From the preface by the editor J. Shawcross|
S T Coleridge Biographia Literaria, Clarendon Press, Oxford 1907
COLERIDGE QUOTE - ALLSTON KNOWS WHAT NATURE IS|
Coleridge saw in Allston's view of nature, a view that was similar to what Welles had written, for in 1815, Coleridge wrote to Allston,
To you alone does it seem to have been given to know what nature is - not the dead shapes, the outward letter, but nature revealing itself in the phenomena, or rather attempting to reveal itself. Now the power of producing the true ideals is no other, in my belief, than to take the will for the deed. The great artist does that which nature would do, if only the disturbing forces were abstracted.
But it must not be inferred that originality consists in any contradiction to Nature; for, were this allowed and carried out, it would bring us to the conclusion, that, the greater the contradiction, the higher the Art. We insist only on the modification of the natural by the personal; for Nature is, and ever must be, at least the sensuous ground of all Art: and where the outward and inward are so united that we cannot separate them, there shall we find the perfection of Art. So complete a union, has, perhaps, never been accomplished, and may be impossible; it is certain, however, that no approach to excellence can ever be made, if the idea of such a union be not constantly looked to by the artist as his ultimate aim.Allston wanted realism, being true to Nature, representing the "outward," while also painting the "inward" perceptions seen. While he acknowledged that included some "modification of the natural by the personal," Allston requires that the personal perceptions come from Nature. What Allston described as "the modification of the natural by the personal" is what Coleridge described as "The great artist does that which nature would do, if only the disturbing forces were abstracted." In the words of Benjamin Welles, "The mind here is not left merely to its own operation, reasoning on subjects of its own suggestion, without the standard of perceptible truth for the conclusion of such abstractions." They are all saying the same thing, the artist is not just painting Nature, the artist is painting what is seen, including these illusions. This is realism, but it also includes the phenomenological realities of the artist's perceptions. Such phenomenological realities include what we now term pareidolia.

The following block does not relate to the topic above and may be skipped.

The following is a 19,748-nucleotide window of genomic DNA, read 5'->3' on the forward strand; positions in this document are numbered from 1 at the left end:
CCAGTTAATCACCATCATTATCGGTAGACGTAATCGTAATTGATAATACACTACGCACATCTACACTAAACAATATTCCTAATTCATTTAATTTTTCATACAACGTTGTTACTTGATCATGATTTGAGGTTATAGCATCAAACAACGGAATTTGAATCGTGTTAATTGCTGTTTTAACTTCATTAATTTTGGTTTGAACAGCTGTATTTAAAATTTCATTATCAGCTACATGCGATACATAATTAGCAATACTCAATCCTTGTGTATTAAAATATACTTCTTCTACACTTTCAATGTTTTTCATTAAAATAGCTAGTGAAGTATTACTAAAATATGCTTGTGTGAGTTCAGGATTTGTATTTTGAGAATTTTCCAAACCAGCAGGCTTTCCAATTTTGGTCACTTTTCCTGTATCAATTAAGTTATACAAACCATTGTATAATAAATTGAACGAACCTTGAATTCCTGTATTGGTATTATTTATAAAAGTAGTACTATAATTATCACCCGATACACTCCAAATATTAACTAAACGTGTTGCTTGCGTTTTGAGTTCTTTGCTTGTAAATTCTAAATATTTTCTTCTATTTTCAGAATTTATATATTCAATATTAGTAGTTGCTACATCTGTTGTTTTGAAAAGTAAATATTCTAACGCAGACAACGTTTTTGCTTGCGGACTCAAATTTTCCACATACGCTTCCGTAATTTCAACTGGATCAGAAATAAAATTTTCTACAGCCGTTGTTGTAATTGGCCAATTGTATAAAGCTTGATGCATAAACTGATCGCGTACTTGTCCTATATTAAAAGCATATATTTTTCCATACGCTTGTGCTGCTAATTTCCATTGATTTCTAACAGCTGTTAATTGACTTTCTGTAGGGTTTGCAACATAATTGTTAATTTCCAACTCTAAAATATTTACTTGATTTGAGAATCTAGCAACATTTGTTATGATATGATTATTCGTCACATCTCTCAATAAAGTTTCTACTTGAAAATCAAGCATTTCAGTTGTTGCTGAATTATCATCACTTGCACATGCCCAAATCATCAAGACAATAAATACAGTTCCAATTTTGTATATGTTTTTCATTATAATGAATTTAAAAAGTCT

There comes to my mind an incident which will illustrate his unyielding attitude towards absolute truth. On the occassion of one my visits to his home, we were picking our way along the coast, over the shelving rocks he painted so often and with such insight and power, when I suddenly said:--Winslow Homer said, "exactly as it appears," not "as it is." Winslow Homer painted Nature exactly as it appeared to him and that was a view of Nature blended with his memories.
"Mr. Homer, do you ever take the liberty, in painting nature, of modifying the color of any part?"
The inquiry seemed to startle him. Arresting his steps for an instant, he firmly clenched his hand, and bringing it down with a quick action, exclaimed:--
"Never! Never! When I have selected the thing carefully, I paint it exactly as it appears." (from Downes, 1911. p. xxvii)